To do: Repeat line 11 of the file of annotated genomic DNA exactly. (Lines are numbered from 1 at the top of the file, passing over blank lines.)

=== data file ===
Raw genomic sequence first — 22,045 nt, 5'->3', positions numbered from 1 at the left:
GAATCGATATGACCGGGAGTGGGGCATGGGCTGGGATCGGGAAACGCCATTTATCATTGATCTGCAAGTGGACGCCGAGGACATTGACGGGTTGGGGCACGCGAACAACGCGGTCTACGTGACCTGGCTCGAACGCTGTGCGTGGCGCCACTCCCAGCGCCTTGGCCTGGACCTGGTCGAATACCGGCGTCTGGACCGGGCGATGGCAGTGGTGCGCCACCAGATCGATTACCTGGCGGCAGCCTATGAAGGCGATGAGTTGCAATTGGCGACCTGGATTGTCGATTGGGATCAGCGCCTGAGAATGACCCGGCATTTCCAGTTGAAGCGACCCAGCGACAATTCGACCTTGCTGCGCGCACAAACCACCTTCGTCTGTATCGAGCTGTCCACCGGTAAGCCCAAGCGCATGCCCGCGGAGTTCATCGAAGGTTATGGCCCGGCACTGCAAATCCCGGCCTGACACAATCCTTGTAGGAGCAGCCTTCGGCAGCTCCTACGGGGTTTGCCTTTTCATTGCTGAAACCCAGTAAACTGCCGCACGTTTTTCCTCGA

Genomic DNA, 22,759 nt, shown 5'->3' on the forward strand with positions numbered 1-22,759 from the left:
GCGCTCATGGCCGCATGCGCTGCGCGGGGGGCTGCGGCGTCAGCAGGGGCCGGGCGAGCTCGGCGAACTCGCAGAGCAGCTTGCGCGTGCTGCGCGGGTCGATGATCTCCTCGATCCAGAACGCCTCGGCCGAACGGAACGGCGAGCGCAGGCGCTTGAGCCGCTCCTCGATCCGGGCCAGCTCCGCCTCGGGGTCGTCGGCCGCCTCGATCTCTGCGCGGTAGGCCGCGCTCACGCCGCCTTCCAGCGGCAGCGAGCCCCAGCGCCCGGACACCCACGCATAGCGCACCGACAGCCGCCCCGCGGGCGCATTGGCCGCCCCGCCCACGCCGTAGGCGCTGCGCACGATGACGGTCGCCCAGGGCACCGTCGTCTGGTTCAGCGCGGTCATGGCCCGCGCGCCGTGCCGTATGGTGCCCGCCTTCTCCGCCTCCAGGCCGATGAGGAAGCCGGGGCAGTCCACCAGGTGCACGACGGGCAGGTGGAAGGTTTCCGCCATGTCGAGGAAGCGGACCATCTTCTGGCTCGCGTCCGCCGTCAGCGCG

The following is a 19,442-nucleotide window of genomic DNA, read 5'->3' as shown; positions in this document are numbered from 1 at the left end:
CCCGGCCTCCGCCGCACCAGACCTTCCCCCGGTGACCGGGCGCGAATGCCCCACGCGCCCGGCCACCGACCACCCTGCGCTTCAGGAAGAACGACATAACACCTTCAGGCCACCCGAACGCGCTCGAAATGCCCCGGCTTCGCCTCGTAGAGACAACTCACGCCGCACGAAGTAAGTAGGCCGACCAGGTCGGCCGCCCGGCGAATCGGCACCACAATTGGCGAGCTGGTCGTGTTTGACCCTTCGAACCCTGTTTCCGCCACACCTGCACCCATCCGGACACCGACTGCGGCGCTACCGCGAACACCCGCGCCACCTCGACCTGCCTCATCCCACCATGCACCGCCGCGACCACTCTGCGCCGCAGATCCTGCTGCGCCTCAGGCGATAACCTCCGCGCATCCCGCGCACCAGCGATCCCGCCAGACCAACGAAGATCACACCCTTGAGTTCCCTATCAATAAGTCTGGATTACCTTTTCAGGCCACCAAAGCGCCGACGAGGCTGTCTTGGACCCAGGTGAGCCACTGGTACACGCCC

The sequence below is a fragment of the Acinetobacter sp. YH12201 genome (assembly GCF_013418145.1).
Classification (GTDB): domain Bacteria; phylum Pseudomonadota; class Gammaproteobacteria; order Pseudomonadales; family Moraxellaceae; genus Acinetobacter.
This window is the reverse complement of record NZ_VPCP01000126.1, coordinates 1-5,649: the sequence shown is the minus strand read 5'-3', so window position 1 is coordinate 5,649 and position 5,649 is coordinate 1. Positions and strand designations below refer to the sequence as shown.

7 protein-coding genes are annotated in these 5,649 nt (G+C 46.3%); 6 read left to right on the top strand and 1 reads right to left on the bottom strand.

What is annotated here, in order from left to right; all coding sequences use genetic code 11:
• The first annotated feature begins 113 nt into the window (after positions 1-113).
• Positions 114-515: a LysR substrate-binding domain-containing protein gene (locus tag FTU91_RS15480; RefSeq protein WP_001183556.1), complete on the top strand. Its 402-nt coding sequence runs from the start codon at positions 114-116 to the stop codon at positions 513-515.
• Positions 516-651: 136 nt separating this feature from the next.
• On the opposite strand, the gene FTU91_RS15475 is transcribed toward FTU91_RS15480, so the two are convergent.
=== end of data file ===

What is annotated here, in order from left to right; all coding sequences use genetic code 11: